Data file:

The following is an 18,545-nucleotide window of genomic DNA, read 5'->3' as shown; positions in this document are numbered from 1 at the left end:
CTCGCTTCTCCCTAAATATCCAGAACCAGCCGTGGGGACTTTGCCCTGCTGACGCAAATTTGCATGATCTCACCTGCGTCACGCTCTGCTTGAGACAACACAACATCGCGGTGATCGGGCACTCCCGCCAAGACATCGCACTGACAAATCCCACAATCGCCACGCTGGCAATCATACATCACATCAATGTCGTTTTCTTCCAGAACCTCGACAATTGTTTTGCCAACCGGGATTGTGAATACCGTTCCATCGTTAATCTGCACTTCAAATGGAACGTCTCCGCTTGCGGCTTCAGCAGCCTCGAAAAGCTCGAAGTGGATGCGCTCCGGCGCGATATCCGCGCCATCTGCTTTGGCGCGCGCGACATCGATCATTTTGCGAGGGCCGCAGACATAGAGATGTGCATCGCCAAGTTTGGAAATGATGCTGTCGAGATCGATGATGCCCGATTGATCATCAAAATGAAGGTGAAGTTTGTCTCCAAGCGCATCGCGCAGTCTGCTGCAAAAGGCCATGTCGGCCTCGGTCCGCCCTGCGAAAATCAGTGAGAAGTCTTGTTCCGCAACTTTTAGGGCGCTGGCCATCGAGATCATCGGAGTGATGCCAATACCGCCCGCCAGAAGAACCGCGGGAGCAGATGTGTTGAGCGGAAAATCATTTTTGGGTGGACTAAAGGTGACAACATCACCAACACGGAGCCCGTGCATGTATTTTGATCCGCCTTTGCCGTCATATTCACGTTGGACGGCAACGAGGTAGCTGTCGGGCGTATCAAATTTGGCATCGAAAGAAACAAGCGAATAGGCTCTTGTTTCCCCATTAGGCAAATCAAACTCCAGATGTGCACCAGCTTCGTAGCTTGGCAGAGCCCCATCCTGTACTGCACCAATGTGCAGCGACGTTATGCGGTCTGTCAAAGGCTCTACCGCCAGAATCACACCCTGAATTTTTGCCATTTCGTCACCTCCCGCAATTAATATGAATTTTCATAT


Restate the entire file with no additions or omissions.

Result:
The following is an 18,545-nucleotide window of genomic DNA, read 5'->3' as shown; positions in this document are numbered from 1 at the left end:
CTCGCTTCTCCCTAAATATCCAGAACCAGCCGTGGGGACTTTGCCCTGCTGACGCAAATTTGCATGATCTCACCTGCGTCACGCTCTGCTTGAGACAACACAACATCGCGGTGATCGGGCACTCCCGCCAAGACATCGCACTGACAAATCCCACAATCGCCACGCTGGCAATCATACATCACATCAATGTCGTTTTCTTCCAGAACCTCGACAATTGTTTTGCCAACCGGGATTGTGAATACCGTTCCATCGTTAATCTGCACTTCAAATGGAACGTCTCCGCTTGCGGCTTCAGCAGCCTCGAAAAGCTCGAAGTGGATGCGCTCCGGCGCGATATCCGCGCCATCTGCTTTGGCGCGCGCGACATCGATCATTTTGCGAGGGCCGCAGACATAGAGATGTGCATCGCCAAGTTTGGAAATGATGCTGTCGAGATCGATGATGCCCGATTGATCATCAAAATGAAGGTGAAGTTTGTCTCCAAGCGCATCGCGCAGTCTGCTGCAAAAGGCCATGTCGGCCTCGGTCCGCCCTGCGAAAATCAGTGAGAAGTCTTGTTCCGCAACTTTTAGGGCGCTGGCCATCGAGATCATCGGAGTGATGCCAATACCGCCCGCCAGAAGAACCGCGGGAGCAGATGTGTTGAGCGGAAAATCATTTTTGGGTGGACTAAAGGTGACAACATCACCAACACGGAGCCCGTGCATGTATTTTGATCCGCCTTTGCCGTCATATTCACGTTGGACGGCAACGAGGTAGCTGTCGGGCGTATCAAATTTGGCATCGAAAGAAACAAGCGAATAGGCTCTTGTTTCCCCATTAGGCAAATCAAACTCCAGATGTGCACCAGCTTCGTAGCTTGGCAGAGCCCCATCCTGTACTGCACCAATGTGCAGCGACGTTATGCGGTCTGTCAAAGGCTCTACCGCCAGAATCACACCCTGAATTTTTGCCATTTCGTCACCTCCCGCAATTAATATGAATTTTCATAT